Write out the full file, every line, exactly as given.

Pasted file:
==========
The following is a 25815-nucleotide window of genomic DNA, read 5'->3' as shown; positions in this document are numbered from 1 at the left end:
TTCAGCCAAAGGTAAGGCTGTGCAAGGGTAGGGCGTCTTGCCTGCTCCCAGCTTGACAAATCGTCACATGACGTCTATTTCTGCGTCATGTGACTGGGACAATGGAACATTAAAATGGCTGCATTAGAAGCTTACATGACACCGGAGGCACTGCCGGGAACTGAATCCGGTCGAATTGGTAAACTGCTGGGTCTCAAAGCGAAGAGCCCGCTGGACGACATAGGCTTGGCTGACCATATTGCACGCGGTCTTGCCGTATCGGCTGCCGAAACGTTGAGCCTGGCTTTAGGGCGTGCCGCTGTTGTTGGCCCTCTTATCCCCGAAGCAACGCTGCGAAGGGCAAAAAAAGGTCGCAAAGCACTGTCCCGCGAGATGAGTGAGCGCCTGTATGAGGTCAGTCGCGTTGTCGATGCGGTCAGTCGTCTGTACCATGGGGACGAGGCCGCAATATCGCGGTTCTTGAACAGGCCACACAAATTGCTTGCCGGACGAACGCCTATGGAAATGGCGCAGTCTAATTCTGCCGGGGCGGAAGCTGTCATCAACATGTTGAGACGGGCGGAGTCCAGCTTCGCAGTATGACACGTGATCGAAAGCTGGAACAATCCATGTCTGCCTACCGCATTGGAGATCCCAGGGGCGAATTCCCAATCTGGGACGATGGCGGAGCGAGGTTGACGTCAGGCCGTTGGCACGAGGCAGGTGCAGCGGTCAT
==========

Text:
The following is a 25815-nucleotide window of genomic DNA, read 5'->3' as shown; positions in this document are numbered from 1 at the left end:
TTCAGCCAAAGGTAAGGCTGTGCAAGGGTAGGGCGTCTTGCCTGCTCCCAGCTTGACAAATCGTCACATGACGTCTATTTCTGCGTCATGTGACTGGGACAATGGAACATTAAAATGGCTGCATTAGAAGCTTACATGACACCGGAGGCACTGCCGGGAACTGAATCCGGTCGAATTGGTAAACTGCTGGGTCTCAAAGCGAAGAGCCCGCTGGACGACATAGGCTTGGCTGACCATATTGCACGCGGTCTTGCCGTATCGGCTGCCGAAACGTTGAGCCTGGCTTTAGGGCGTGCCGCTGTTGTTGGCCCTCTTATCCCCGAAGCAACGCTGCGAAGGGCAAAAAAAGGTCGCAAAGCACTGTCCCGCGAGATGAGTGAGCGCCTGTATGAGGTCAGTCGCGTTGTCGATGCGGTCAGTCGTCTGTACCATGGGGACGAGGCCGCAATATCGCGGTTCTTGAACAGGCCACACAAATTGCTTGCCGGACGAACGCCTATGGAAATGGCGCAGTCTAATTCTGCCGGGGCGGAAGCTGTCATCAACATGTTGAGACGGGCGGAGTCCAGCTTCGCAGTATGACACGTGATCGAAAGCTGGAACAATCCATGTCTGCCTACCGCATTGGAGATCCCAGGGGCGAATTCCCAATCTGGGACGATGGCGGAGCGAGGTTGACGTCAGGCCGTTGGCACGAGGCAGGTGCAGCGGTCAT